Can you turn around a place whose name is synonymous with urban blight? Surprisingly, yes. Example: Camden, New Jersey, the played-out factory town across the river from Philadelphia. Camden always had more assets than most people, even residents, gave it credit for. It was an easy commute to downtown Philly and was served by a decent public transit system. There was a branch of Rutgers University near the city center. And it had a riverfront location. In the past 40 years, however, Camden became best known for blight, corruption and mass exodus--losing a third of its population and nearly half its housing stock. But Camden's coming back. The turnaround started small and with a lot of government intervention. The city focused on both the riverfront, where the state placed the New Jersey Aquarium and helped locate an entertainment center, and a historic area called Fairview, where the state government pumped in $40 million for acquisition and housing renovation. Now, officials say, a wave of market-driven investments has started. Take the Cooper-Grant neighborhood: Two-thirds of the 90 houses there were vacant 20 years ago; today only five are empty--and they're being renovated. One owner bought her triplex last year for $155,000; the previous owner had paid $4,000 for it in 1983.
Almost as surprising on the urban-renaissance front: Civic life in disaster- and scandal-plagued Miami is approaching regular-city normal. The downtown area is being revitalized, politicians are more or less working together, racial tensions are moderating. The city government, which was placed under state financial oversight in 1996, is living within its means and delivering reasonably good services. Reward: 12,000 more people moved to Miami from 2000 to 2002 than moved out, the greatest population increase in more than 20 years. "It's kind of like when a [nightclub] gets cool," said one longtime civil rights activist. "It's hard to put your finger on why a club gets popular, but you know it. You feel it and you hear it. That's kind of like Miami." Others agree. Hispanic magazine recently rated the city the best in the country for Hispanics to live in, just four years after ranking it 24th. Mayor Manny Diaz says this is just the beginning. "I think the demographics of the city are going to change substantially," he said. "I think it's going to be a younger crowd. And obviously the economics are going up because [we're] bringing back the middle class and some upper class."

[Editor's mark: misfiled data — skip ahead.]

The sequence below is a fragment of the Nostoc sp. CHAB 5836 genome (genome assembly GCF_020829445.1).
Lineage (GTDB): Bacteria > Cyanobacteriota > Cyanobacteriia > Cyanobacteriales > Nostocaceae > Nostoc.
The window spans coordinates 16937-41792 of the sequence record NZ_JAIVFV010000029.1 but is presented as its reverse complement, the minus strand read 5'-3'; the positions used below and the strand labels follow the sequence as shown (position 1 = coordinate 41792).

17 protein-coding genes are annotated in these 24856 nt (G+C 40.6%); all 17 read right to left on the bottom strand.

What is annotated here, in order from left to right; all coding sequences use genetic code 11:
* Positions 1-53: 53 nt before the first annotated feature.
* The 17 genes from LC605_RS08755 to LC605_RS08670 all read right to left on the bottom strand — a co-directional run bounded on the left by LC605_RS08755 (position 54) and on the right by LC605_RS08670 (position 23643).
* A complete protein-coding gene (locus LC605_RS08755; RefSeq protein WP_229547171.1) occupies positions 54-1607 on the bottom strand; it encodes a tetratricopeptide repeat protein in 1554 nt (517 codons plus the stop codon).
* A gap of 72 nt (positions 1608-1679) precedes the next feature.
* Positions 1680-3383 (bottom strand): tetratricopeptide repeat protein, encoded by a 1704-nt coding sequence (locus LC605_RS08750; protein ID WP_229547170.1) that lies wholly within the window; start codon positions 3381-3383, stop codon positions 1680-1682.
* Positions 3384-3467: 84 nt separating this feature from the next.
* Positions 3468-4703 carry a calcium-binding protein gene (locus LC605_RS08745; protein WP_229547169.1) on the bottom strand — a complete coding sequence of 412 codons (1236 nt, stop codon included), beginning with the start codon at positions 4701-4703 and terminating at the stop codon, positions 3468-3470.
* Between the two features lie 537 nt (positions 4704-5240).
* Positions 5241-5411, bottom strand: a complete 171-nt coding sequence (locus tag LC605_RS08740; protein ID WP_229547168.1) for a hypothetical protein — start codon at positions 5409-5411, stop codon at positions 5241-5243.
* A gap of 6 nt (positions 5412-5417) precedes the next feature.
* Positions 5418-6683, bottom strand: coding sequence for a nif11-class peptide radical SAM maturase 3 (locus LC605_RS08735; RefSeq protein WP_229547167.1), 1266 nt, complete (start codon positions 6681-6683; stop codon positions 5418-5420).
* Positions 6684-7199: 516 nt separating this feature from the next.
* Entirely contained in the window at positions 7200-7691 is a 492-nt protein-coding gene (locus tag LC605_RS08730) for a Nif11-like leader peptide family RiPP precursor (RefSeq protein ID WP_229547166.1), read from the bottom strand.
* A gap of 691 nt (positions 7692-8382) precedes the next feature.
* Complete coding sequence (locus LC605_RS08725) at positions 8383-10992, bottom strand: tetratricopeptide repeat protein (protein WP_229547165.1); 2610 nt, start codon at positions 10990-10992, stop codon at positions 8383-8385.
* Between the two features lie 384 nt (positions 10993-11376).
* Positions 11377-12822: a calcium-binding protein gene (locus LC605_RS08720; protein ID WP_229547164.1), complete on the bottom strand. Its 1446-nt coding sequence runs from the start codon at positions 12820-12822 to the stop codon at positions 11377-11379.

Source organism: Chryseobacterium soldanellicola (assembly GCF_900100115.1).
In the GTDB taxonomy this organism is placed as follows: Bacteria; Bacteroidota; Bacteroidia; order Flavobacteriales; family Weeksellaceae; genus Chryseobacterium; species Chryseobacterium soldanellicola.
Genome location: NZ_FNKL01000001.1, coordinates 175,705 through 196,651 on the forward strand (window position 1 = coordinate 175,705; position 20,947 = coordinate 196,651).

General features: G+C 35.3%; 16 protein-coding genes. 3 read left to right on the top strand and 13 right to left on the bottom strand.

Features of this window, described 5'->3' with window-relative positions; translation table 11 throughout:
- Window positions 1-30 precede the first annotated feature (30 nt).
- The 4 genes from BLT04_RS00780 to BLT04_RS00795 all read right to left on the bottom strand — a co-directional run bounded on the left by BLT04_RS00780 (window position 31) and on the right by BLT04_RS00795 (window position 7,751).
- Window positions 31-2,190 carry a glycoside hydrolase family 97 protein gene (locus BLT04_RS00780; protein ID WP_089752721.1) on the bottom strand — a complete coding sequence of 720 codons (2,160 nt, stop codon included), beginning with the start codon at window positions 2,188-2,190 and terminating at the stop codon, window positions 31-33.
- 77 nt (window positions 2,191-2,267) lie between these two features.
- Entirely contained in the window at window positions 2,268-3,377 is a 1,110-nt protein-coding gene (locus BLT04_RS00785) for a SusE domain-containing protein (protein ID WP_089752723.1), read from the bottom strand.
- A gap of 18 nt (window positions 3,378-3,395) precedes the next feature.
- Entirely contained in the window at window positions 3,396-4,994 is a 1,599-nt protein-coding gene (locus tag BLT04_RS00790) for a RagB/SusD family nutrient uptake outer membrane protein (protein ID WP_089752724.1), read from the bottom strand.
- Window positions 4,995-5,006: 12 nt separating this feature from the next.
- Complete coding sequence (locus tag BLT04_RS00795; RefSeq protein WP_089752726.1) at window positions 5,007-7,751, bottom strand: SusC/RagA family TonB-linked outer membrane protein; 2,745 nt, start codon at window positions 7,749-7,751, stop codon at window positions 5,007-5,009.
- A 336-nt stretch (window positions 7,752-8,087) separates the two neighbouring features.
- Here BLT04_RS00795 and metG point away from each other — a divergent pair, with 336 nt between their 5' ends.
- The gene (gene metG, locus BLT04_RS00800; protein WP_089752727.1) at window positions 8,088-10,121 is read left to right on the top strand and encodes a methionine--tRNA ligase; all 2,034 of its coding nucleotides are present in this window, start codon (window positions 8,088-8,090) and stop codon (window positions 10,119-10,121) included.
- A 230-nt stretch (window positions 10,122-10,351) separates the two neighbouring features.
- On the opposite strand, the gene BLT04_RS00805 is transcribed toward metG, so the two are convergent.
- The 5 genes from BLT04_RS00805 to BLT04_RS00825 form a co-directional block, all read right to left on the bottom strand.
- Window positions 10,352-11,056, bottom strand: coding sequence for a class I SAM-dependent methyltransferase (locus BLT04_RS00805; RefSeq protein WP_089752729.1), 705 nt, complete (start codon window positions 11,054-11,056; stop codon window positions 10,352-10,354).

Although cities are rebounding, make no mistake: We are still a suburban nation. The latest Census Bureau data, which tallied the movement of people between counties from 1995 to 2000, show that far more people moved from city to suburb than the other way. In Denver, for instance, about twice as many moved out as moved in. Cleveland's Cuyahoga County lost 68,000 residents during the period, about half of them to more distant suburbs. Some city watchers say they were surprised that the exodus to the suburbs remained so strong. "I had been theorizing all along that transportation problems were causing people to want to return to the inner city," said an official who works with Colorado counties. Cleveland officials were more circumspect. "We have to realize our limitations. Cuyahoga County cannot be all things to all people," said one county official, adding that he remained convinced that many who leave for the suburbs will return when they tire of long commutes. "We have to make sure that when people are ready to return, we have a vibrant downtown and inner- ring suburbs to offer them," he said.
Want your child to do well in school? Then get involved in his education, teachers say: Attend PTA meetings, volunteer to read to the kindergarten class, meet regularly with the teachers and make sure Junior does his homework. But this is easier said than done, since many parents are pressed for time. Among low-income families, there's another barrier: Parents are often intimidated by schools. Still, getting parents involved in schools is so important that New York's school system is hiring full-time "parent coordinators" for each school. Cost for 1,200 coordinators: $43 million a year. What will they do? Three things: Supply information to parents to help them be more effective enablers of education, encourage parents to get involved in the school and be an advocate for parents with the principal and staff. Sounds good, but there is concern that some principals might hire someone basically to be a barrier between them and the parents. "That would very much subvert the idea of what they parent coordinator was going to be," said the director of an education advocacy group. Even Superintendent Joel Klein admits he can't predict how much the coordinators will increase something as hard to measure as parental involvement. "What I can do is create the opportunities," he said. "And that's what I think we have done."
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